nor will he show the ordinary signs of old age. Just as a ripe fruit or
an old leaves falls off naturally, so will such a brahmachari when his
times comes pass away with all his faculties intact. Although with the
passage of time the effects of the natural wear and tear must be
manifest in his body, his intellects instead of showing signs of decay
should show progressive clarity. If all this is correct, the real key to
health lies in the conservancy of vital energy.
I gave here the rules for the conservation
of vital force I know them.
1. Sexual desire has its root in one's
thought. Therefore, complete control over through is necessary. The way
to achieve it is this. Never let your mind remain ideal. Keep it filled
with good and useful ideas. In other words keep thinking of whatever
duty you have on hand. There need be no worry about it, but think out
haw can you become an expert in your department and then put your
thoughts into action. There should be no waste of thoughts. Japa
(repetition of God's name) is a great support when ideal thoughts haunt
you. Contemplate God in the form you have pictured Him unless you know
Him as formless. While japa is going on, no other thoughts should be
allowed to enter one's mind. This is the ideal state. But if one cannot
reach it and all sorts of uninvited thoughts invade one's mind, one
should not become disheartened. Namajapa should be continued faithfully
and in the confidence that ultimate victory is bound to follow.
2. As with our thoughts, so with our
reading and talking. These should be healthy and clean. Erotic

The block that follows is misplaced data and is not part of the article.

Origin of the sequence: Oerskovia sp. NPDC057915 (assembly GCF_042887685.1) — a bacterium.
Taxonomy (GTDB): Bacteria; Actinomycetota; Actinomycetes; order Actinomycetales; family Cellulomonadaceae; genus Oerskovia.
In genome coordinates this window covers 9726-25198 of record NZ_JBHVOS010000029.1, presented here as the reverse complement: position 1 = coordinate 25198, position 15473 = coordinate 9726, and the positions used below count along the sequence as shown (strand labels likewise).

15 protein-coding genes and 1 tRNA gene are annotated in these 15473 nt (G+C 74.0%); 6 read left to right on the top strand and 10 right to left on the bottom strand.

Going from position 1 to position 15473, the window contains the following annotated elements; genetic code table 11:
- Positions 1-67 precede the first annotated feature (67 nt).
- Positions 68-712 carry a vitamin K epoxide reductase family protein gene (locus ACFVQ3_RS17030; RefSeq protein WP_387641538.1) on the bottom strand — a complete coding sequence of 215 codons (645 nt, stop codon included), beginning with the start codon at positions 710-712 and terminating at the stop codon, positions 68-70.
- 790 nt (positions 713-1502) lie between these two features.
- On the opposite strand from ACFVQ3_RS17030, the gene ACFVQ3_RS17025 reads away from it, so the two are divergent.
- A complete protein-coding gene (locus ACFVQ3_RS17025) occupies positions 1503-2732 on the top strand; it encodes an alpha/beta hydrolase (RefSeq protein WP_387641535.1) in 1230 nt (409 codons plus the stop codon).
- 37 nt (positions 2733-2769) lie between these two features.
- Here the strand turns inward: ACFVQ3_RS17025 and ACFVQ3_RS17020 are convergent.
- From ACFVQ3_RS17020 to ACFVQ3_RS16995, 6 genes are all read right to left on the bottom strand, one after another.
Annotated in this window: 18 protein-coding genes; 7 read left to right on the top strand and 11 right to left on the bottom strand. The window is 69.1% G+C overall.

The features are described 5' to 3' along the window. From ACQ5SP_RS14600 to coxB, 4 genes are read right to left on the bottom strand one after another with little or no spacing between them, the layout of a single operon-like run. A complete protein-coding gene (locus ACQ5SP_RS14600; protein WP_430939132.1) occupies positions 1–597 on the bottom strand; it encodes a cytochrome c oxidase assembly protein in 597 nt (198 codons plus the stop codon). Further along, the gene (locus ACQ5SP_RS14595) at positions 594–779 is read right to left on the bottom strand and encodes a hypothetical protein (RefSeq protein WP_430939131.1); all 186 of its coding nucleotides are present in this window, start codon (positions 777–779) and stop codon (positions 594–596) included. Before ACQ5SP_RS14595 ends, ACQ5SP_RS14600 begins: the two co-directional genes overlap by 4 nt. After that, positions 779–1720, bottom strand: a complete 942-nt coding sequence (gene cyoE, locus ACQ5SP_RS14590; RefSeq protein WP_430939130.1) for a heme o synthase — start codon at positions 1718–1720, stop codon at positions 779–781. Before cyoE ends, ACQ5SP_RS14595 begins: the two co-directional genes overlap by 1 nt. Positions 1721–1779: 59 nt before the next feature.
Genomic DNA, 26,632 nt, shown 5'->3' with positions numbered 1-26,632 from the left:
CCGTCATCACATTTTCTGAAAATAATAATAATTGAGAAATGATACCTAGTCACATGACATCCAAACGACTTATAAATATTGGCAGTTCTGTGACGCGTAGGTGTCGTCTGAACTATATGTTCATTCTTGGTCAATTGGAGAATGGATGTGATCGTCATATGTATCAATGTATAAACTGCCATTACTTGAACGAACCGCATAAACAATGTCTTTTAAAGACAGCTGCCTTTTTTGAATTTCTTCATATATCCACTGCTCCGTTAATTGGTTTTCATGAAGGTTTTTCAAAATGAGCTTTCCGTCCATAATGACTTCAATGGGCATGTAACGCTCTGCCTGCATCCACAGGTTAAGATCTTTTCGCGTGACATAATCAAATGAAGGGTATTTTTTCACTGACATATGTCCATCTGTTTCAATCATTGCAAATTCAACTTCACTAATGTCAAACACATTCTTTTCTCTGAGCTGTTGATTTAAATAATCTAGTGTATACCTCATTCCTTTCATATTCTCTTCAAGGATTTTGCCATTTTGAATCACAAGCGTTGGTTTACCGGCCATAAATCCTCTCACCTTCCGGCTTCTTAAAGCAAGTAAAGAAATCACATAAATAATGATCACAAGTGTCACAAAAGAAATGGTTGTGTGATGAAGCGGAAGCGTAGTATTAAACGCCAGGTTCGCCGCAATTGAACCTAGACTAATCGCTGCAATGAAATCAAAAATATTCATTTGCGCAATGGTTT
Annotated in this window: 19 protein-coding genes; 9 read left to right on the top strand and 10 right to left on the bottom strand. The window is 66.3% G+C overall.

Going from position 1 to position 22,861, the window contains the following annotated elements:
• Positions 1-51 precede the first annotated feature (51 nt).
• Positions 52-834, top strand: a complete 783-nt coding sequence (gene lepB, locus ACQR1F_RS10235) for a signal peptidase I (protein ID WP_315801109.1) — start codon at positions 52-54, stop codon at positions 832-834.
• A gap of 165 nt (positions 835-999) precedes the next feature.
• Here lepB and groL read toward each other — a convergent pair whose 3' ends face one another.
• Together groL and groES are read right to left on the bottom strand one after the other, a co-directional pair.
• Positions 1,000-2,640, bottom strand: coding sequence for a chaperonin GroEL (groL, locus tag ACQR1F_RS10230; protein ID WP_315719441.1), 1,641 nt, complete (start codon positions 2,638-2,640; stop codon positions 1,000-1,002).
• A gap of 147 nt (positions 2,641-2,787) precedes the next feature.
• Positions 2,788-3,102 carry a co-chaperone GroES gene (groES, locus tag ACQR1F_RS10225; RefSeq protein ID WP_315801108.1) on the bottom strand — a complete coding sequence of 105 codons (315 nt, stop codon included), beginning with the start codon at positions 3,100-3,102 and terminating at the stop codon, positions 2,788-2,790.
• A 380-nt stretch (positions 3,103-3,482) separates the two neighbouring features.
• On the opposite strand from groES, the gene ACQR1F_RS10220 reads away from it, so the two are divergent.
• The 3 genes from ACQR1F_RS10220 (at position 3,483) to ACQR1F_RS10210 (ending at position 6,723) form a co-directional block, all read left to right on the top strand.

literature should be avoided. Idle, incidence talk leads to indecent
action. It is obvious that one who do not wish to feed his animal
passions will avoid occupations which tend to include them.
3. Like the mind, the body must also be
kept well and usefully occupied, so that the fatigue of the day may lead
to refreshing dreamless sleep. As far as possible, work should be in
open. Those who for some reason or the other, cannot undertake physical
labour, should make it a point to take regular exercise. In my opinion,
a brisk walk in the open is the best form of exercise. During the walk
the mouth should be closed and breathing should be done through the
nose. Sitting or walking, the body must be held erect. To sit or stand
otherwise is a size of laziness and laziness is the enemy of
self-restraint. Yogic exercises-asanas-are also useful. This much I can
say from my personal experience that one who keeps his hands and feet,
eyes and ears, healthily occupied does not have much difficulty in
controlling the animal appetite. Everyone can test this for himself.
4. A Sanskrit text say that a man becomes
what he eats. A glutton who exercises no restraint in eating is a salve
to his animal passions. One who has not been able to control his palate,
will never be able to control the other senses. If this is true, it is
clear that one should take just enough food for the requirements of the
body and no more. The diet should be healthy and well-balanced. The body
was never meant to be treated as a refuse bin holding the foods that the
palate demands. Food is meant to sustain the body. His body has been
given to man as a means of self-realization. Self-realization means
realization of God. A person who has made this realization the object of
his or her life, will never become a salve to the animal passion.
5. Man should look upon every woman as his
mother, sister or daughter. No one ever entertains impure thoughts with
regard to his mother, sister or daughter. Similarly, women should look